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1 April 2012 African Penguins Spheniscus demersus, Bait Balls and the Allee Effect
Peter G. Ryan, Lloyd Edwards, Lorien Pichegru
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We report co-operative group foraging in the African Penguin Spheniscus demersus. Groups of approximately 25–165 African Penguins were observed circling schools of pelagic fish, sometimes forcing them to the surface. During this behaviour 66–75% of penguins were underwater at any given time. Smaller numbers of African Penguins also joined foraging groups of Cape Gannets Morus capensis and Cape Cormorants Phalacrocorax capensis, but did not appear to corral fish schools when outnumbered by these species. African Penguins are listed as Endangered due to ongoing rapid population decreases. If group foraging confers an advantage to African Penguins, their dwindling populations may suffer from an Allee effect as colonies become too small to support sufficient densities of birds for foraging groups to form.

The population of African Penguins Spheniscus demersus has fallen dramatically over the last decade (Crawford et al. 2011) and the species recently has been uplisted from Vulnerable to Endangered (BirdLife International 2010). The most plausible explanation for the recent collapse is a decrease in the availability of small pelagic fish, their preferred prey, particularly in the vicinity of breeding colonies (Pichegru et al. 2010, Crawford et al. 2011). Despite numerous investigations of their foraging ecology (e.g. Wilson 1985, Wilson & Wilson 1995, Petersen et al. 2006, Ryan et al. 2007), little is known about how African Penguins locate and capture their prey (although they may use scent to select productive areas at a coarse spatial scale; Wright et al. 2011). Based on the position of bite marks on fish (Wilson & Duffy 1986) and observations of groups of penguins circling schools of pelagic fish (Wilson et al. 1987), Rory Wilson inferred that at least some African Penguin foraging is cooperative, herding preferred prey into dense schools, then striking from below. Their conspicuously striped adult plumage appears to promote dense, defensive schooling of small pelagic fish, creating so-called ‘bait balls’ that are easier to exploit (Wilson et al. 1987). However, it is unclear how often this behaviour occurs, or how large a group is required to corral a school of fish effectively.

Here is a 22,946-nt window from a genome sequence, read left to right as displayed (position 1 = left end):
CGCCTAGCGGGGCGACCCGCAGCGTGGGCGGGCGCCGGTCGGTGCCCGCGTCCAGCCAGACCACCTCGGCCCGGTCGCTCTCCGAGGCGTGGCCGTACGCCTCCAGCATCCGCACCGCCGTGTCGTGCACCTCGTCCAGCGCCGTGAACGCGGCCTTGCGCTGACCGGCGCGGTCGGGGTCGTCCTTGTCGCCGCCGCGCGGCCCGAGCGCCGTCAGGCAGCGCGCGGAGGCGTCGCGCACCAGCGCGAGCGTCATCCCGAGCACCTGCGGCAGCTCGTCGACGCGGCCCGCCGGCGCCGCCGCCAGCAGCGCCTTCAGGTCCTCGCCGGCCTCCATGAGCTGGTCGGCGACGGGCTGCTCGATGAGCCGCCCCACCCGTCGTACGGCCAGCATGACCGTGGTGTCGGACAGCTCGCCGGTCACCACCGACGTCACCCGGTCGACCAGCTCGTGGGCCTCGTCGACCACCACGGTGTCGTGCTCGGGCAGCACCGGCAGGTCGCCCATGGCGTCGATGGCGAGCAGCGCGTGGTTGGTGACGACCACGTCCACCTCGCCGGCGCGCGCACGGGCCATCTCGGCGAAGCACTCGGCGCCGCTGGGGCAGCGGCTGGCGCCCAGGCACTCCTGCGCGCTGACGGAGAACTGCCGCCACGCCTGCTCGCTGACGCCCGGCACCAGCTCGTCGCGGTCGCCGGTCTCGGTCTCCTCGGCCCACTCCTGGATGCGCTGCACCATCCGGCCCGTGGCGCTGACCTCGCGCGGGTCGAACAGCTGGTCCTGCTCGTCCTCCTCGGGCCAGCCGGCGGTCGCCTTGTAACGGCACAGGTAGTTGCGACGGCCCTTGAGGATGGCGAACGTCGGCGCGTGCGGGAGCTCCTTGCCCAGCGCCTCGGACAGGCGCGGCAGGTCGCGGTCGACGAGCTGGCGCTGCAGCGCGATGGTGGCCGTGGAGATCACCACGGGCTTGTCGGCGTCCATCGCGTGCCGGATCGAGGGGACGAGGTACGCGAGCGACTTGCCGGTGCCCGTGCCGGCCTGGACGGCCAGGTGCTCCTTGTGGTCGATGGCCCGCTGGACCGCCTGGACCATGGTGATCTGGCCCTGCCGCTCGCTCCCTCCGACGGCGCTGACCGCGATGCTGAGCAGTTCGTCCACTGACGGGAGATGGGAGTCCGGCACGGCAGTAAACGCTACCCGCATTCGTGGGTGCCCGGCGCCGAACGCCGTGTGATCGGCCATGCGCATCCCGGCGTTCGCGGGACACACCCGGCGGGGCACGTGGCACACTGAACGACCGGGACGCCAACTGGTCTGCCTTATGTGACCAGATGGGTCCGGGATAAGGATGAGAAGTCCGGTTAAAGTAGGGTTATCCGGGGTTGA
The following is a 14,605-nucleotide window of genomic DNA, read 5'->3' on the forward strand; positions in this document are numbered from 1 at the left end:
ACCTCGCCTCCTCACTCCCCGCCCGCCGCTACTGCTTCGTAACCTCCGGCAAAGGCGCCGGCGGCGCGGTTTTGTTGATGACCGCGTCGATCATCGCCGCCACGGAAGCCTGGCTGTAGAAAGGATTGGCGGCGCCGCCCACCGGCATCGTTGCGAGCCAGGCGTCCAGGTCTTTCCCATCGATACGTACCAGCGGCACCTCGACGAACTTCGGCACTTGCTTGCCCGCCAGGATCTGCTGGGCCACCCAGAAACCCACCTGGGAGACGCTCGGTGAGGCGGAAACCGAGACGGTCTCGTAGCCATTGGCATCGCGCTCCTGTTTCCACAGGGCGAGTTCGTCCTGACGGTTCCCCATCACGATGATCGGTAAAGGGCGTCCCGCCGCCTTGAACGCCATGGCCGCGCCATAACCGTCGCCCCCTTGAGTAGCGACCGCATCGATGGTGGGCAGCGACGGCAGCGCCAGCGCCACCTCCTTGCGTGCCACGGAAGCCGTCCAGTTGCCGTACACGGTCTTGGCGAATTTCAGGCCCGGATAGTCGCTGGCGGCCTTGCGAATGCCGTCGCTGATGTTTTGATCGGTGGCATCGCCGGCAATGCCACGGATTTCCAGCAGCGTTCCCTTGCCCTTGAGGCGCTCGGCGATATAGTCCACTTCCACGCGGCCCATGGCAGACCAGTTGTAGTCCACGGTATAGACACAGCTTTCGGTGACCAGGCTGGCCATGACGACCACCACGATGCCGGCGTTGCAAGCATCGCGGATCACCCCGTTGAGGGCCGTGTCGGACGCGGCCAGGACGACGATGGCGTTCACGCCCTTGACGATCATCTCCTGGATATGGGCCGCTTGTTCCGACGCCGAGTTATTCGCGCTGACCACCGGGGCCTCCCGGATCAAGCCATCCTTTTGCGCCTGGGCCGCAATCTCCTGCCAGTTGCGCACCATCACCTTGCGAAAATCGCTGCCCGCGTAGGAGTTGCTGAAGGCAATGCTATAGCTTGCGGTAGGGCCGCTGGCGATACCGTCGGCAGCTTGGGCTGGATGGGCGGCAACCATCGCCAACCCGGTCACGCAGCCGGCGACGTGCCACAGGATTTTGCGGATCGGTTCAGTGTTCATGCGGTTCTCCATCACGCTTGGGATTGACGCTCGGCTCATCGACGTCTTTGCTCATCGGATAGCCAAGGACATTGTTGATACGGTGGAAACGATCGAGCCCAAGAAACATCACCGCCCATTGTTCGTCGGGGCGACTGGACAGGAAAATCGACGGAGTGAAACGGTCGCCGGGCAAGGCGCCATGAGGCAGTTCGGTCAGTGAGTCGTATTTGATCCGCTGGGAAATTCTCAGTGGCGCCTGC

Cooperative hunting is one of the classic mechanisms underpinning an Allee effect, whereby the growth rate of a small population decreases with population size (inverse density dependence; Courchamp et al. 1999). Simplistically as a population's size dwindles, there are too few individuals to allow effective cooperative hunting. This effect has not been explored in African Penguins, largely because of the paucity of empirical data on their cooperative foraging behaviour. Wilson et al. (1986) argued that African Penguins do not forage in groups of more than 20 birds, because they cannot synchronise their diving. However, we present observations of several hundred African Penguins foraging together, suggesting that Allee effects linked to cooperative hunting may be an issue in larger populations than previously thought.


African Penguins breed at two island groups in Nelson Mandela Bay, Eastern Cape South Africa: St Croix and Bird Islands. Together, these islands currently support more than a third of all African Penguins, with St Croix being home to the largest single colony (Crawford et al. 2011). Raggy Charters has been running small boat tours to view marine mammals and seabirds in Nelson Mandela Bay since 2002. Foraging groups of seabirds often are investigated during these tours, and some of these aggregations have been photographed by LE. We searched this photographic archive for groups containing African Penguins. Multiple images were available for each foraging group. We identified the birds and counted the numbers of each species in each image. The maximum count for each species was taken as a minimum estimate of numbers of birds in a given foraging group. We could also estimate the minimum duration of a foraging event, although most groups are only spotted after they form, and it was not always possible to remain with a foraging group for the duration of the foraging event. Spearman rank correlations were used to test for relationships between group size and duration. In some instances there were images of the foraging group after foraging ceased, when most penguins were resting on the surface. By comparing the number of birds present in these images we estimated the proportion of birds on the surface compared to those underwater when foraging. Similar correction factors could not be obtained for cormorants or gannets, as some depart the area before foraging ceases.


Thirteen foraging groups involving African Penguins were photographed (n = 95 images) from 2003 to 2010, mainly in summer (October–March), outside the African Penguin's peak breeding period. Water clarity was reasonably good on most occasions, but sampling was not random because the small boat tours only run during relatively calm conditions. Eight aggregations involved penguins swimming in a clearly defined circle 3–10 m in diameter (Figure 1A). That the penguins were circling small pelagic fish was evident in at least two cases, because a dense school of fish (presumably Anchovy Engraulis capensis) was brought to the surface (Figure 1B). Penguins were the dominant species in all these foraging groups, but they often attracted large numbers of terns, especially Common Terns Sterna hirundo (Table 1), which were able to exploit the fish by surface dipping. Penguin orientation on surfacing was random in the other five foraging groups, suggesting that they were not co-ordinating their foraging effort. These groups contained larger numbers of Cape Gannets Morus capensis (n = 3, 15–25 individuals) or Cape Cormorants Phalacrocorax capensis (n = 2, 25–50 individuals), which may have prevented the African Penguins from forming a tight, circling group. Fewer African Penguins attended these foraging aggregations than those where circling behaviour was observed (Table 1). Gulls attended both types of aggregations. Kelp Gulls Larus dominicanus were more abundant at mixed-species aggregations whereas Grey-headed Gulls Chroicocephalus cirrocephalus were more frequent at penguin-dominated feeding groups (Table 1), although this may have been influenced by the location of foraging groups, as Grey-headed Gulls tend to remain close to shore.